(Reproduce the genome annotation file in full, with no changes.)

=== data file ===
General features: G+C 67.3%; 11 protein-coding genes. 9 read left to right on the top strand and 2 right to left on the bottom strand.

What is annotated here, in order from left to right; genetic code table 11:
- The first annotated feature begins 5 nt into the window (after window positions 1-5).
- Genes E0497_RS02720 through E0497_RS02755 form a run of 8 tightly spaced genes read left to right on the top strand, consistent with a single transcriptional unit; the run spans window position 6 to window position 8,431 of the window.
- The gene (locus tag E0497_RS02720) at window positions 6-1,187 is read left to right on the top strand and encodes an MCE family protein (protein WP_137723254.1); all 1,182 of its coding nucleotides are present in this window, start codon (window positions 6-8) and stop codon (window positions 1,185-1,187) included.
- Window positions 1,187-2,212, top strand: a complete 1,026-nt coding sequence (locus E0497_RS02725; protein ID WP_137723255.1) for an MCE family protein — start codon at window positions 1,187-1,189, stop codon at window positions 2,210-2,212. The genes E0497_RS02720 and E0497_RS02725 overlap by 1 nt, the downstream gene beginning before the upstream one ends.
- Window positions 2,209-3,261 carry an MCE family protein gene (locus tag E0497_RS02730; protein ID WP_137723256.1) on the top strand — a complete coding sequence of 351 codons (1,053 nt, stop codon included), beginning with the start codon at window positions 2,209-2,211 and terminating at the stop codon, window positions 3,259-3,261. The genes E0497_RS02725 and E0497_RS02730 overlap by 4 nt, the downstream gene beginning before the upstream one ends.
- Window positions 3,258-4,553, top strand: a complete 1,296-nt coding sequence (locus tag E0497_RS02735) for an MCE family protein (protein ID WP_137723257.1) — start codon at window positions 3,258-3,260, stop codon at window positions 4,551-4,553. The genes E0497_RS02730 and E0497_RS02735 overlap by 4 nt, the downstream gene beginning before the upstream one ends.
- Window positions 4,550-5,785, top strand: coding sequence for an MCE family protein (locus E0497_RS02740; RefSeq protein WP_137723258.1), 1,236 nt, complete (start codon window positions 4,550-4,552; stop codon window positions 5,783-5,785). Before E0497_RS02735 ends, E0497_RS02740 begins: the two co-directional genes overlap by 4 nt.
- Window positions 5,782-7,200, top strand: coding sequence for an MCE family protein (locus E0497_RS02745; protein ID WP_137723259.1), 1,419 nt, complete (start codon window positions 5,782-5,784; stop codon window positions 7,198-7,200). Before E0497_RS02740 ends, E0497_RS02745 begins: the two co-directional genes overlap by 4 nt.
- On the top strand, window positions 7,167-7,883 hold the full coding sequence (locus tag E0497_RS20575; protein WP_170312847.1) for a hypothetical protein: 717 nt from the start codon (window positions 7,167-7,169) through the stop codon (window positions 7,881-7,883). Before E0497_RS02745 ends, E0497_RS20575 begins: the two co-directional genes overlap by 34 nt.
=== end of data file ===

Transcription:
General features: G+C 67.3%; 11 protein-coding genes. 9 read left to right on the top strand and 2 right to left on the bottom strand.

What is annotated here, in order from left to right; genetic code table 11:
- The first annotated feature begins 5 nt into the window (after window positions 1-5).
- Genes E0497_RS02720 through E0497_RS02755 form a run of 8 tightly spaced genes read left to right on the top strand, consistent with a single transcriptional unit; the run spans window position 6 to window position 8,431 of the window.
- The gene (locus tag E0497_RS02720) at window positions 6-1,187 is read left to right on the top strand and encodes an MCE family protein (protein WP_137723254.1); all 1,182 of its coding nucleotides are present in this window, start codon (window positions 6-8) and stop codon (window positions 1,185-1,187) included.
- Window positions 1,187-2,212, top strand: a complete 1,026-nt coding sequence (locus E0497_RS02725; protein ID WP_137723255.1) for an MCE family protein — start codon at window positions 1,187-1,189, stop codon at window positions 2,210-2,212. The genes E0497_RS02720 and E0497_RS02725 overlap by 1 nt, the downstream gene beginning before the upstream one ends.
- Window positions 2,209-3,261 carry an MCE family protein gene (locus tag E0497_RS02730; protein ID WP_137723256.1) on the top strand — a complete coding sequence of 351 codons (1,053 nt, stop codon included), beginning with the start codon at window positions 2,209-2,211 and terminating at the stop codon, window positions 3,259-3,261. The genes E0497_RS02725 and E0497_RS02730 overlap by 4 nt, the downstream gene beginning before the upstream one ends.
- Window positions 3,258-4,553, top strand: a complete 1,296-nt coding sequence (locus tag E0497_RS02735) for an MCE family protein (protein ID WP_137723257.1) — start codon at window positions 3,258-3,260, stop codon at window positions 4,551-4,553. The genes E0497_RS02730 and E0497_RS02735 overlap by 4 nt, the downstream gene beginning before the upstream one ends.
- Window positions 4,550-5,785, top strand: coding sequence for an MCE family protein (locus E0497_RS02740; RefSeq protein WP_137723258.1), 1,236 nt, complete (start codon window positions 4,550-4,552; stop codon window positions 5,783-5,785). Before E0497_RS02735 ends, E0497_RS02740 begins: the two co-directional genes overlap by 4 nt.
- Window positions 5,782-7,200, top strand: coding sequence for an MCE family protein (locus E0497_RS02745; protein ID WP_137723259.1), 1,419 nt, complete (start codon window positions 5,782-5,784; stop codon window positions 7,198-7,200). Before E0497_RS02740 ends, E0497_RS02745 begins: the two co-directional genes overlap by 4 nt.
- On the top strand, window positions 7,167-7,883 hold the full coding sequence (locus tag E0497_RS20575; protein WP_170312847.1) for a hypothetical protein: 717 nt from the start codon (window positions 7,167-7,169) through the stop codon (window positions 7,881-7,883). Before E0497_RS02745 ends, E0497_RS20575 begins: the two co-directional genes overlap by 34 nt.